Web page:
“Upstream” by Mary Oliver- Book Review

upstreamI can’t read Mary Oliver’s poetry (which I have been doing a lot lately), without considering her process.  Not knowing anything else, I imagined long walks and lots of quiet pondering.  Early mornings.  But also late nights afterwards.  At a desk.  With a warm lamp. Writing, drifting, thinking.  I imagined a dog with her, maybe, on these walks or by the fire. Sometimes. Lots of quiet.  Upstream, a collection of her essays, filled in some, but not all, of the blanks. Continue reading

Blood Meridian, Chapter XXII- “Our animosities were formed and waiting before ever we two met”

angry wolf 1 dunce academy wolves blood meridianMore time passes in this chapter than in any other chapter in the book (save maybe the first, when we go from the kid’s birth to the present).  We learn some interesting things in this chapter.  For one, we learn the age of the kid.  Referred to only as “the kid” throughout the novel, we have no way of knowing how old he actually is.  Until now.  Though years and some historical events have been mentioned.  Recall the first page of the book: “Night of your birth.  Thirty-three.  The Leonids they were called.” (p. 3).  What does thirty-three mean?  1933?  1833?  Well, it’s the latter, as the “Leonids” reference would provide. Continue reading


Test Post.  Having some technical difficulties.  Again.  The main problem is with the comments.  I can still see them, and respond, but there is a problem on the display of the site itself.  Working on it.  Hang in there, if anyone is still out there.


Sitting down to dinner, I find myself staring at the side of my son’s face.  He doesn’t know I’m watching.

It’s a child’s face.  A boy’s face.  But not a baby’s face.  Not even a young child’s face.  He’s nine.  His skin is smooth.  And soft, still.  Perfect.  But it won’t always be.  For an instant, in my mind’s eye, I catch a glimpse of this face as a teenage face.  Continue reading

Time travel b*$&^ slap!

You know that moment where someone says something to you, and you immediately say something back, but then later, lying in bed, perhaps, and trying to go to sleep, the perfect “ah, that’s what I should have said” response comes to you, in a flash, and you wish for an irrational moment that time travel was possible, if only so you could go back to that exact instant and deliver that perfect and clever and zinging response, seamlessly, as if such eloquent thoughts were up there all the time, with no notice?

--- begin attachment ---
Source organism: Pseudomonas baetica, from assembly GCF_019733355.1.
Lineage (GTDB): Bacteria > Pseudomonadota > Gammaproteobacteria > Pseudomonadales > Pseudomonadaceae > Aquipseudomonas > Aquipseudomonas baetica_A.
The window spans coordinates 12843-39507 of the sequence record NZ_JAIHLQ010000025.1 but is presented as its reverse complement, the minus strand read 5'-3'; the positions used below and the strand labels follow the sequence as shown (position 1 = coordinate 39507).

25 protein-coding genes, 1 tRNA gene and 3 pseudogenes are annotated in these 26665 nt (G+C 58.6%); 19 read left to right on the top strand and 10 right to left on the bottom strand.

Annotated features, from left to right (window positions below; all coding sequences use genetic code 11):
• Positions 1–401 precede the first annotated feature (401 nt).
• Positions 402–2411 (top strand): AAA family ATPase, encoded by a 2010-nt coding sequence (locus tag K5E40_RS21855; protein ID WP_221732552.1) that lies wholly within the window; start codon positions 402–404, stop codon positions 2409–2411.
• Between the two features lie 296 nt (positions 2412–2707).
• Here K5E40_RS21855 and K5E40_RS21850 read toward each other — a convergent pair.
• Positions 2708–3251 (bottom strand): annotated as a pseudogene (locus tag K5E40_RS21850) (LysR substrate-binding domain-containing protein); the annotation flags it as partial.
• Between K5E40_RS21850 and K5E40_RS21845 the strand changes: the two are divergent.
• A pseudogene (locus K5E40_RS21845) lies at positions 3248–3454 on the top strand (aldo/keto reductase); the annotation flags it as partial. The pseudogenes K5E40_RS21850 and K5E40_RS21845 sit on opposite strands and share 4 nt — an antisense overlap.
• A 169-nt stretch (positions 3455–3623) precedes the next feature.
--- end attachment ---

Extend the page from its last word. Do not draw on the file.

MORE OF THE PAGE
Me too.


Night Film- by Marisha Pessl

night filmThis book, for me, suffered from the same fatal flaw as just about every other horror book/story/movie I have ever encountered: intriguing opening premise, disappointing resolution.  This makes sense, in a way.  The only reason a horror story starts interesting is because of the mystery.  Continue reading

Technical Difficulties/Lost Posts

As you may recall, some time back, we were having technical difficulties here at Dunce Academy, and some posts mysteriously disappeared into the unforgiving black hole of cyberspace.  Well, not all, but some, have miraculously resurfaced, and if you will indulge us (or, I guess, even if you won’t), we will be reposting some periodically.  Hope you enjoy, or at least find them mostly tolerable.

House of Leaves

House_of_leavesI can’t remember the last time a book scared me like this (actually, that’s not entirely true.  Cormac McCarthy’s Child of God scared the crap out of me, as no doubt will the movie, coming soon to a theater near you, nightmares guaranteed).  But this book really, really terrified me.  I’m not entirely sure why.  It kept me up all night, several nights, both because I wanted to know what happened next, but also because there was no way I was turning off the light. Continue reading